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Were the media fair to Neuheisel?
By Richard Linde,
Updated March 18, 2005
As author of the
11,000-word tome, "The Neuheisel Chronicles", I have
done tons of research on the former University of Washington football coach,
Rick Neuheisel. As a result, I am positioned to comment on whether the media
treated Neuheisel fairly after the gambling story broke on June 4, 2003.
Everyone knows the mainstream media is slanted. Just ask
anybody. “I can’t tell you why the media is biased; I just know slant or bias when
I see it,” some will say.
One of my readers e-mailed me the following, "I've gotten
into arguments with (Art) Thiel and a couple of others from time to time. Most
of them (the Seattle columnists) do not even appear to think in terms of balance at all.
They think that something 'is right' or 'is wrong' but cannot buttress their
position by looking at all the evidence. The problem is that the public does
not demand any kind of rigor in reporting about sports, that it is mostly
Finding instances of double standards, fact twisting,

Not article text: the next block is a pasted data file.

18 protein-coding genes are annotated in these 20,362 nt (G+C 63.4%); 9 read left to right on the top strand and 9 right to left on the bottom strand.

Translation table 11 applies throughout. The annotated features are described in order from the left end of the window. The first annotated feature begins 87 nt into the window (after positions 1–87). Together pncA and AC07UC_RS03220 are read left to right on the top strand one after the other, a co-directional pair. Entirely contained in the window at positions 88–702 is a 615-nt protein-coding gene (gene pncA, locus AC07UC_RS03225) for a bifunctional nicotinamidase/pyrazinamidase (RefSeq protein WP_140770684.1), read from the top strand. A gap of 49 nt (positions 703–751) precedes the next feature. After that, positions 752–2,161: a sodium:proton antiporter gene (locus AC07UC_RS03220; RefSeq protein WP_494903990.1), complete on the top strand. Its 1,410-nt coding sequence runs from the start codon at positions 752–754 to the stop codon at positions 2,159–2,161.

omission, and sensationalism are ways of proving media bias to oneself. Sometimes the slant is of the in-your-face variety, such as
always giving a certain political party the last word during a newscast. “Heck,
we presented both sides of the issue," the media source will say, defending
What I mean to say is that if a viewer hasn't thrown an old
shoe at a TV screen in response to a pontificator's dogma, the viewer is either puerile, living in a jejune world or
is sharing electrons with an alternate universe where unfairness does not exist.
Most of us are skeptical of what we read or hear, lest we be sold acres of swamp land in Florida.
Omitting a fact that would otherwise weaken an argument
buttressed by a journalist or columnist is the easiest slant to detect because it
is a one-time occurrence. Many times that omission follows the columnist from
column to column on a particular subject.
I’m not trained in journalism, just common sense. And my
common sense tells me that if a columnist makes short shrift of important facts
in a story – or, worse yet,
twists those facts – then his reasoning is likely flawed.
The slant I'm discussing begins when Neuheisel was interviewed by NCAA investigators
and ends at the start of Neueheisel’s lawsuit trial against the UW and NCAA – a